he/she/it would have howl
we would have howl
they would have howl


I would have been howling
you would have been howling
he/she/it would have been howling
we would have been howling
they would have been howling


I would howl
you would howl
he/she/it would howl
we would howl
they would howl


I would be howling
you would be howling
he/she/it would be howling
we would be howling
they would be howling


I will howl
you will howl
he/she/it will howl
we will howl
they will howl


I will be howling
you will be howling
he/she/it will be howling
we will be howling
they will be howling


I will have howled
you will have howled
he/she/it will have howled
we will have howled
they will have howled


I will have been howling
you will have been howling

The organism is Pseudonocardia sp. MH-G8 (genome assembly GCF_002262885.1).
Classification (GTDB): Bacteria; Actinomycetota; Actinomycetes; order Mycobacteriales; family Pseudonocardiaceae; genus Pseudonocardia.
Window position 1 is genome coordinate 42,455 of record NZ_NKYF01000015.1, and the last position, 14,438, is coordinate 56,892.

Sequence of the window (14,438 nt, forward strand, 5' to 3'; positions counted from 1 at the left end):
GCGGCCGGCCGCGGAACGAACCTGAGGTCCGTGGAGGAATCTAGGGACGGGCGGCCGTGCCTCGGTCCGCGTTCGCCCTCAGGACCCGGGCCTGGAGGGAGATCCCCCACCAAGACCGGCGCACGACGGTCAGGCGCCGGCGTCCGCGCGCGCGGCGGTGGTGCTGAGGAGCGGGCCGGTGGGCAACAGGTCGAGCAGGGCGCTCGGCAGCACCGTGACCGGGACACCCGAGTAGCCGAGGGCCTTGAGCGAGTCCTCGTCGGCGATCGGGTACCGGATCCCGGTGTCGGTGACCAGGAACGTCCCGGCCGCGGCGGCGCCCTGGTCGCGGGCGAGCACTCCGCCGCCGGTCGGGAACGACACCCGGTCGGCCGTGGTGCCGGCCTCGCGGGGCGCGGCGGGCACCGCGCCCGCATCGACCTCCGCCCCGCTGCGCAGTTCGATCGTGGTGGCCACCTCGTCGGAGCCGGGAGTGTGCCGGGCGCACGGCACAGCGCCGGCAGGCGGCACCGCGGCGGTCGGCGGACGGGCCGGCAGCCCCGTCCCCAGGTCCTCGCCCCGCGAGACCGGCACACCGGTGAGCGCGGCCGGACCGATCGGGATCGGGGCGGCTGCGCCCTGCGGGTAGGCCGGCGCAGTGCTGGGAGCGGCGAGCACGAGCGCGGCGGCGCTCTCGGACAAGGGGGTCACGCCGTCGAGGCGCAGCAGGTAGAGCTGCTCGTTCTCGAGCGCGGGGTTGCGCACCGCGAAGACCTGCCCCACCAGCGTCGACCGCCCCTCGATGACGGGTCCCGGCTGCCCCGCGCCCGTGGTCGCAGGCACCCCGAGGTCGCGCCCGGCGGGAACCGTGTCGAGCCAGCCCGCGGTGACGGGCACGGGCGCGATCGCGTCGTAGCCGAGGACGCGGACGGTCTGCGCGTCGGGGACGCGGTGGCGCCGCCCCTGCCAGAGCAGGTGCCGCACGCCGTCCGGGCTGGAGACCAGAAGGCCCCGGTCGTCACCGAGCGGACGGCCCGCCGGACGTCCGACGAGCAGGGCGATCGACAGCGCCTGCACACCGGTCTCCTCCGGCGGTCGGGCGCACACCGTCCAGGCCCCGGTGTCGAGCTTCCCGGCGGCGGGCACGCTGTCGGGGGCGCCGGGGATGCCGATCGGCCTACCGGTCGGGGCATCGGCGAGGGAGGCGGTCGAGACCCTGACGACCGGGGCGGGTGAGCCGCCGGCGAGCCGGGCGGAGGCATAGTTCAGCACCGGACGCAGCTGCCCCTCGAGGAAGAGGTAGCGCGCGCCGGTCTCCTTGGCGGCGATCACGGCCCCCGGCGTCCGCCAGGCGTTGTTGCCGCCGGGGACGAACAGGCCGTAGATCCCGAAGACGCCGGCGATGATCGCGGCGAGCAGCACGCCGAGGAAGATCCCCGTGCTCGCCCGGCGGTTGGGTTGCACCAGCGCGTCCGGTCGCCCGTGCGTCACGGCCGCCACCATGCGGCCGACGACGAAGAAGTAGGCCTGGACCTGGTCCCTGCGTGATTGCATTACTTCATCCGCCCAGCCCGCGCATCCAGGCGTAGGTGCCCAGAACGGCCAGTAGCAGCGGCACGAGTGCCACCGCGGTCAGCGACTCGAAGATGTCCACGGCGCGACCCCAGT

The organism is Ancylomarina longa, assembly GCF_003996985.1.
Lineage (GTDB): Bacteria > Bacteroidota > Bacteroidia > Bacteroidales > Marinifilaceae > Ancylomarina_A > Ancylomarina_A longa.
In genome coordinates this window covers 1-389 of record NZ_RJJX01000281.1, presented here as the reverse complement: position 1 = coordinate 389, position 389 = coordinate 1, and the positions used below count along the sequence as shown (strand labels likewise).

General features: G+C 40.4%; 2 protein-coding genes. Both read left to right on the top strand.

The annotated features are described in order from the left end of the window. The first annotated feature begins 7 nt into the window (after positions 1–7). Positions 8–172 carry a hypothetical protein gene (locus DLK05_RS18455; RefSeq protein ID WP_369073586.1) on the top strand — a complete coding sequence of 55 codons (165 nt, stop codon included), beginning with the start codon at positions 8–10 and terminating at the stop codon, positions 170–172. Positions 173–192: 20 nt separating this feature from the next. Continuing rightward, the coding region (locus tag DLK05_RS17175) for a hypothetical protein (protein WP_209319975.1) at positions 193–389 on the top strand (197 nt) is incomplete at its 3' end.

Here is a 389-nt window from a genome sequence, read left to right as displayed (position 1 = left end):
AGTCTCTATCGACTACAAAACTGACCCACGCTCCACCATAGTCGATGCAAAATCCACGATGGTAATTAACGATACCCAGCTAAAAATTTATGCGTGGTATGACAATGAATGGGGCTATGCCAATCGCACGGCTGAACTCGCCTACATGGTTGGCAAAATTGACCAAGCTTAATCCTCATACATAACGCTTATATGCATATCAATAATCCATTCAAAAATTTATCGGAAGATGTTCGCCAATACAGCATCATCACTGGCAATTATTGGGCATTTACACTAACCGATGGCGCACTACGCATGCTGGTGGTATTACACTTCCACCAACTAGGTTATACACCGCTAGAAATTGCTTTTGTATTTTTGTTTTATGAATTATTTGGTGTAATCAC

he/she/it will have been howling
we will have been howling
they will have been howling


you howl
we let´s howl


to howl


I was howling
you were howling
he/she/it was howling
we were howling
they were howling




I had howled
you had howled
he/she/it had howled
we had howled
they had howled


I had been howling
you had been howling
he/she/it had been howling
we had been howling
they had been howling


I howl
you howl
he/she/it howls
we howl
they howl


I am howling
you are howling
he/she/it is howling
we are howling
they are howling




I have howled
you have howled
he/she/it has howled
we have howled
they have howled


I have been howling
you have been howling
he/she/it has been howling
we have been howling
they have been howling


he/she/it howl


I howled
you howled
he/she/it howled
we howled
they howled